Differences between Infantry and Cavalry Scouts

by Liz Frazier

In combat, the U.S. Army utilizes two different types of scouts: the infantry scout and the cavalry scout. Both types of soldiers are specially trained to collect information about enemy forces and transmit it back to their superiors. Commanders need the information that scouts provide in order to fine-tune their battle plans. To become a scout, soldiers must be physically fit and able to work independently with minimal supervision.

Focus

The most obvious difference between these two types of scouts is the fact that they belong to two different branches of the Army. The infantry branch has the mission of actively engaging large enemy ground forces and capturing their territory. Since infantry units move slowly compared to cavalry units, their scouts only probe areas within close range. The information retrieved by infantry scouts is primarily used by infantry commanders. On the other hand, the cavalry branch is designed to be a faster moving force, and therefore, their scouts are meant to move farther ahead of the main force to gain intelligence. Cavalry scouts primarily look for ambush points that could trip up tanks and tracked vehicles.

Training

The Army classifies each job with an MOS (Military Occupational Specialty) code. The MOS code for a cavalry scout is 19D. Infantry scouts do not have their own MOS code. Instead, soldiers enlist as an infantryman (MOS 11X) and later on train in a specialized position, one of which is scout. Both types of scouts do, however, go through a special form of basic training called One Station Unit Training (OSUT). OSUT is longer than regular basic training and combines basic training with advanced MOS-specific training. Calvary Scouts attend Cavalry OSUT at Fort Knox, Kentucky. Infantrymen attend Infantry OSUT at Fort Benning, Georgia.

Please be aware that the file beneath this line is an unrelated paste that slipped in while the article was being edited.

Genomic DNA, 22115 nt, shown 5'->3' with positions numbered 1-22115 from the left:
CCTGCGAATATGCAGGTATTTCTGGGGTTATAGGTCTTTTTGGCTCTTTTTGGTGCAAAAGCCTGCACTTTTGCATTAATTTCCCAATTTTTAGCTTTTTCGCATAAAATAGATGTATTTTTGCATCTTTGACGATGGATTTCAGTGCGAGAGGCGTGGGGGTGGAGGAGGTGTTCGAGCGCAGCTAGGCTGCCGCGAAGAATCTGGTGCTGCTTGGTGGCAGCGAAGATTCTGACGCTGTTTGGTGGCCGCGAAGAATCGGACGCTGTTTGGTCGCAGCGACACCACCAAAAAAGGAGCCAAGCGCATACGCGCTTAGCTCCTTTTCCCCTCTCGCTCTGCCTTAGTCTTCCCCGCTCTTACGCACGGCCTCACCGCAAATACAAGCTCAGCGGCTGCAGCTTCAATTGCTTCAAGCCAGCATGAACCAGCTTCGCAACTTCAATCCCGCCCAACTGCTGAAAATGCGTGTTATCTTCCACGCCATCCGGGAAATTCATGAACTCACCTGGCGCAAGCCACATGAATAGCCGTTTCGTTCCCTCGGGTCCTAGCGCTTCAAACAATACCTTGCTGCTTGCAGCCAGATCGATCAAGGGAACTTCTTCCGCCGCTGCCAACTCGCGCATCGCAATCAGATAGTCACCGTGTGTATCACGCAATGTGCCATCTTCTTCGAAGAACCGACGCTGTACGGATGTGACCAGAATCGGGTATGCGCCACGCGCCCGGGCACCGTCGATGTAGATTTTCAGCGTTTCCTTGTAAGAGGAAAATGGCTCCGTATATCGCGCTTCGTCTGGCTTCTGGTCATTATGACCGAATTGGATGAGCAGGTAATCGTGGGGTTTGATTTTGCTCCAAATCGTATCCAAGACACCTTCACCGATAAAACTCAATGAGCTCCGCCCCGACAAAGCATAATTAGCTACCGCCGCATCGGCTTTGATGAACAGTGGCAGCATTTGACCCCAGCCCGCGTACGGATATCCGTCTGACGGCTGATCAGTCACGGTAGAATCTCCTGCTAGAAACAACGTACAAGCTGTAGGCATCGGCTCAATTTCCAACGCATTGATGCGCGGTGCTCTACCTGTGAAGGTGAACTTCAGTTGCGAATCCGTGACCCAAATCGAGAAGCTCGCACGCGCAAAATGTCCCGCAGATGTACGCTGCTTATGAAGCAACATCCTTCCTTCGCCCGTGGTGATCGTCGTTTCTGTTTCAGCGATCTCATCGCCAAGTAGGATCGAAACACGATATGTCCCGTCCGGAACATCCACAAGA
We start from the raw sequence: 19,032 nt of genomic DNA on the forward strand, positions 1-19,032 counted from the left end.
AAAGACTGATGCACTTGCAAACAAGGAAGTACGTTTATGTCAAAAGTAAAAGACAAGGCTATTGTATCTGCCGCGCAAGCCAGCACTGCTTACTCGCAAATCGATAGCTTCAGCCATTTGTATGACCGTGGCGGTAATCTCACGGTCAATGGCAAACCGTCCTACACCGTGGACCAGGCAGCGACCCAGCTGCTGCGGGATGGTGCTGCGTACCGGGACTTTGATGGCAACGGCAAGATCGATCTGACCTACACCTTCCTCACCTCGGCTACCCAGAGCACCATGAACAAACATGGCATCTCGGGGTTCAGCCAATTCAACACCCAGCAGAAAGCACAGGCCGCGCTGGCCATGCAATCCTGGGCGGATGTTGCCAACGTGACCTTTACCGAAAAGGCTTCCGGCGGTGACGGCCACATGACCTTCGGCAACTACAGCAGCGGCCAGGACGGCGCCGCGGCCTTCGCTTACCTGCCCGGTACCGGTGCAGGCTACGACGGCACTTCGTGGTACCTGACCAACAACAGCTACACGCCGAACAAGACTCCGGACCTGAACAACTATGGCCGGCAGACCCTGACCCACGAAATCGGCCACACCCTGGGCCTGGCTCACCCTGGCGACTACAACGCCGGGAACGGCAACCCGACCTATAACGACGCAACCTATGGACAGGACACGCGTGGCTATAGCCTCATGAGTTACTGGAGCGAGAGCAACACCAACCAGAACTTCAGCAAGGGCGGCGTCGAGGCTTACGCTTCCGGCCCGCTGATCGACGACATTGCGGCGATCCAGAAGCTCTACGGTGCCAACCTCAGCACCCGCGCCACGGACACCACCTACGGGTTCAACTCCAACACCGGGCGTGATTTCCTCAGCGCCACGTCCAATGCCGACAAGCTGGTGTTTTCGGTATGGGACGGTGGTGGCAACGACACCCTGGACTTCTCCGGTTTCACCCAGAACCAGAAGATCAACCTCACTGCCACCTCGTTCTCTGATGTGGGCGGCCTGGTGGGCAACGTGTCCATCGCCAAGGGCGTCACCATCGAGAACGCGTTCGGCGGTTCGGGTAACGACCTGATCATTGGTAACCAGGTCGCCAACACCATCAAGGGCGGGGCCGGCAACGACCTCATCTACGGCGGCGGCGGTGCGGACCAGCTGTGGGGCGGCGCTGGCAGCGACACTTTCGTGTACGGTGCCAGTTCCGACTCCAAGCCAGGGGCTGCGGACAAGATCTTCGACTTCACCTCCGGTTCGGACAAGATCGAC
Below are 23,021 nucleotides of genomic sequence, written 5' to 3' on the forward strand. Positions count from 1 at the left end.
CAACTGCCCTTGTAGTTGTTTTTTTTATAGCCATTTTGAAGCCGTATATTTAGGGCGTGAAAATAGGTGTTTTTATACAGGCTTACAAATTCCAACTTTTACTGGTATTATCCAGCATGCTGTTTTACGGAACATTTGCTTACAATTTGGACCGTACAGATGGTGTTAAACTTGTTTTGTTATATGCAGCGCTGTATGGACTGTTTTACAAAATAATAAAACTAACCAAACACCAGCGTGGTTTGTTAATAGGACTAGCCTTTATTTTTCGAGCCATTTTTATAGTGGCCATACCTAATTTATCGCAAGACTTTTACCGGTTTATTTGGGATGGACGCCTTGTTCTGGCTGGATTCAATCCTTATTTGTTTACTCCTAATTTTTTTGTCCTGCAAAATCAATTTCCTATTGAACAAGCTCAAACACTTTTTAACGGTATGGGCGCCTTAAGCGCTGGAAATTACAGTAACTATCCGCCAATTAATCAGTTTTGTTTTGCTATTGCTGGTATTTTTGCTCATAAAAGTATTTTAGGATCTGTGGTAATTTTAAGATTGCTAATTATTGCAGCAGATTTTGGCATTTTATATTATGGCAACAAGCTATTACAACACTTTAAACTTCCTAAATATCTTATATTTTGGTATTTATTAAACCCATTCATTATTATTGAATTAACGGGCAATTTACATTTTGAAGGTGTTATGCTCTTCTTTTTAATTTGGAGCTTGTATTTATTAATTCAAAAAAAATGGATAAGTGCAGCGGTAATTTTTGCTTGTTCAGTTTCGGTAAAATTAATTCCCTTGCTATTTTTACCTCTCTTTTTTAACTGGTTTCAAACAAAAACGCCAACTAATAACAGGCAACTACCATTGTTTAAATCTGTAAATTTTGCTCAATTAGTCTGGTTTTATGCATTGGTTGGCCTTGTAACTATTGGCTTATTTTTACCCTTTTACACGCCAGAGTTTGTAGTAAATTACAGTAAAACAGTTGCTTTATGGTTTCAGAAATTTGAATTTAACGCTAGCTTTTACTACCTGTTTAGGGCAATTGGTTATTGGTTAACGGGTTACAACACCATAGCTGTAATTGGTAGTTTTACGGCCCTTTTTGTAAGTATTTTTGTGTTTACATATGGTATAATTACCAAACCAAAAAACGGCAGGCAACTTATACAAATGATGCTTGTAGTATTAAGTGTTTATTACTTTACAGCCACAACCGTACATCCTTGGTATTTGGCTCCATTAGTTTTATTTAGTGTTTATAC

Equipment

The last major difference between the infantry scout and the cavalry scout is the equipment that they use. Traditionally, infantry soldiers travel by foot. For this reason, infantry scouts have to make sure that they only take what they can carry. Like other infantry soldiers, they carry their rifles, ammunition, food and water. However, scout teams also have to carry binoculars and scope for observation of enemy activity and communications equipment to ensure that they can transmit intelligence back to their superiors. Cavalry scouts, on the other hand, move around via armored HMMWVs (Humvees). This allows them to travel farther and with more gear. In addition to the supplies an infantry scouts might have, cavalry scouts have high tech gear such as the Long Range Advanced Scout Surveillance System (LRAS3). The LRAS3 is mounted on the roof of cavalry scout Humvees and is used to find the origin point of mortar and missile fire. With the LRAS3, scouts can quickly locate enemy attack forces, relay the information to tanks and track vehicles in the main cavalry force.

About the Author

Liz Frazier has been producing Web content, instructional articles and trivia for websites such as TopTenz.net and RealDealTechnologies.com since 2008. Her writing interests lie primarily in the areas of politics (specifically public administration and elections), the military, education and forced migration. Frazier has a Bachelor of Arts degree in political science from California State University, Northridge.

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